Finding hammock trees in the PNW can be a challenge but its not always only big trees. Even on the PCT, the Alpine Lakes, etc., you can usually find at least one tree for an easy wrap. But, if using webbing, at least 12' is a good idea.
My last weeklong in the Olympics was without a hammock but then the problem was in finding a branch low enough to fling a bear bag rope over. And be sure, if you spend time in the Olympics, you will encounter black bear.
Last weekend (4 days) was spent in the NW corner of Mt. Rainier NP where the bugs were still a nuisance and temps dropped into the low 30s. But double-wrappable trees were in abundance.
Having lived in the area for over 30 years, I now look forward to Labor Day weekend--afterwards, the crowds thin out dramatically, particularly mid-week and by then the bugs are gone, but there is still enough daylight to get in some miles. If you plan to hike on the west side of the Cascades, September is still pretty dry (relative to normal Seattle weather). East side of the Olympics will be even drier and east of the Cascades the driest.
If your intent is to avoid crowds, then the suggestion is probably similar to anywhere else: go mid-week and go beyond day-hike limits into the wilderness.
Except for one planned hammock hike (with BrianLe), I have yet to encounter another backpacker, or even car camper for that matter, using a hammock for sleeping (some car campers put them out for day use). So, every trip is an opportunity to evangelize. Sort of ironic with Hennessey just north of here.
Good luck on your trip and report back what you learn.
I've been reading this thread with interest. Some time before January, we'll be trading Minneapolis for Ashland Oregon. Aside from the small problem of my not being able to find employment in my field (electrical engineering), I'm really looking forward to relocating closer to what looks to be amazing geography.
Of course, where I'm going to put my hammock has been the most important concern on my mind. Selling my house, finding a job, finding a school for my daughter, moving, finding a new place, etc. is really secondary.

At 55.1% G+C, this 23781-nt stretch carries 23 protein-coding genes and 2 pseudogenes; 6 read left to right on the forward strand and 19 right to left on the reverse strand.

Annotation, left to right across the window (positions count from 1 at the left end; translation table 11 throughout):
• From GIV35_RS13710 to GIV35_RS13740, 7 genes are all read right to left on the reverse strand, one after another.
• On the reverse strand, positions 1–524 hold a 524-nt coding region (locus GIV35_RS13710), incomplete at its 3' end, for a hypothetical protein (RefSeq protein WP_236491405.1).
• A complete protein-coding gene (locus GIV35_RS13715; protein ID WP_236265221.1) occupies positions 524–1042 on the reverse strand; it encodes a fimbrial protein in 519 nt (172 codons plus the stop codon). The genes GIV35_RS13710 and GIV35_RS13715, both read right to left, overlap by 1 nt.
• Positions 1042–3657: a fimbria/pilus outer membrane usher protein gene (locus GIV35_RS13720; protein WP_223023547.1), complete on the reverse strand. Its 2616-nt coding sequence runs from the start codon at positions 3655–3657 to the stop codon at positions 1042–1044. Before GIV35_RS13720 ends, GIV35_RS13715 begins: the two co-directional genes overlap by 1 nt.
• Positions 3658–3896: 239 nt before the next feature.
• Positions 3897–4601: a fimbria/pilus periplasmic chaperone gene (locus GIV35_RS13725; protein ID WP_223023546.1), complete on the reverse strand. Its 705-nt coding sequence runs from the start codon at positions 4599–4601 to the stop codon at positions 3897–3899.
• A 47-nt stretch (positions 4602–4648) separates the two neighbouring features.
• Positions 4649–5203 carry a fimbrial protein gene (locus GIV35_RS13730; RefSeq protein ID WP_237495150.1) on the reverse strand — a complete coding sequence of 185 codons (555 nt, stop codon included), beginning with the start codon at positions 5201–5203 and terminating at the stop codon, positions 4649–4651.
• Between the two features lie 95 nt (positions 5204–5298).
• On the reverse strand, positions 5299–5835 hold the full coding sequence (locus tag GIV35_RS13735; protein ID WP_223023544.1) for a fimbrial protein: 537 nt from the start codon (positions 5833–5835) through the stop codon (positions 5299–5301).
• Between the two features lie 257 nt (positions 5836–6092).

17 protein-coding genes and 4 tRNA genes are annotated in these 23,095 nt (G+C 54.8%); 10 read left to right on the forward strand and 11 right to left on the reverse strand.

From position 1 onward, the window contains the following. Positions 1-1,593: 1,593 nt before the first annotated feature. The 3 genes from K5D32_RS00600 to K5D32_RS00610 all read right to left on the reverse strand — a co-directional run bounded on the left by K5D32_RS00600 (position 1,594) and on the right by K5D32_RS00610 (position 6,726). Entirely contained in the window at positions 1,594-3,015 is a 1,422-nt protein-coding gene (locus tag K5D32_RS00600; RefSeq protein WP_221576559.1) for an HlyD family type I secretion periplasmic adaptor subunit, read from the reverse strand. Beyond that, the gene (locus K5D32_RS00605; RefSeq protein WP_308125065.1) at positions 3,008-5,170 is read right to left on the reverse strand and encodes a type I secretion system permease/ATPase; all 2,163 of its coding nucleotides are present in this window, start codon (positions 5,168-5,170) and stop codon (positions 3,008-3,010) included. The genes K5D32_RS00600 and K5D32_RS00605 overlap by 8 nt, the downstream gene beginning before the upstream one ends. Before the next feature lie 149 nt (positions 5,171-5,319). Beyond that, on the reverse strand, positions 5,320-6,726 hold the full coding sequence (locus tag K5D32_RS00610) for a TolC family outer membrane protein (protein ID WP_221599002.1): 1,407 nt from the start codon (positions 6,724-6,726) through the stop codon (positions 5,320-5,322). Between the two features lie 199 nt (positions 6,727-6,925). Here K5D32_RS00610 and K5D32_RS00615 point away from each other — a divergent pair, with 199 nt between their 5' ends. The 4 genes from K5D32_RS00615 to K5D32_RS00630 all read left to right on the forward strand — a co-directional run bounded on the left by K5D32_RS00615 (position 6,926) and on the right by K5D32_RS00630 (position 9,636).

Oh boy, are you in for a change in "geography", especially regarding the vertical aspect! I've been there enough ( as a ground dwelling backpacker and day hiker) to know that, because of the vast forests of the PNW, hammocking spots should be super abundant. The only trick for a hammocker is, if coming there as a visitor instead of being local who knows the area, to not pick a trail that is mostly above tree line and to not pick a place that has ONLY super gigantic trees- if there even is such a place. In between will be billions of normal trees. And some of the most spectacular landscapes in the world, IMO. And if all that is not enough for you, you are really not all that far from the Canadian Rockies and coast range.
What, are you just moving on a whim? I'm jealous! But we all know that your primary concern over where you might hang your hammock is fully rational!
My wife, a professional actor, has accepted a year contract with the Ashland Shakespeare festival. It is a big deal in the acting world and it was something she just couldn't pass up. I'm going because our marraige wouldn't survive the long distance, and it isn't as though I love my current job anyway. I wouldn't mind working in my field at a different company, however. The problem is that there is nothing within commuting distance. So I'm going to do something else. I haven't a clue what it is though. Perhaps I'll write the next great novel. Or perhaps I'll sit on my couch all day until I can go camping on the weekends.
"Except for one planned hammock hike (with BrianLe), I have yet to encounter another backpacker, or even car camper for that matter, using a hammock for sleeping "
Oh, you're that Scott --- Hello! Yes, I'm back to using the hammock sometimes again; for me it boils down to there being no perfect sleep system (for me at least).
In terms of finding good trees for hanging, one phenomenon I've encountered is where there are trees everywhere but no good trees to hang from --- in particular, when you get a planted forest with understory branches that just preclude hammock use. So just seeing a ton of trees isn't a guarantee. Still, it's almost always easier to find a place to hang than to find a sufficiently flat and level cleared space for a tent !
However, I agree that, in most of the places I am talking about, which are not at a designated campground, it would be even harder to find a good spot for a ground dweller. Because you would still have the poison ivy problem, plus roots, rocks, uneven ground, insects and snakes.
It just that it takes a lot longer than you might think to find a hammocking spot even though you are in the middle endless trees. But in a similar forest without so much poison ivy, it would be about 10 times quicker to find a good hanging spot.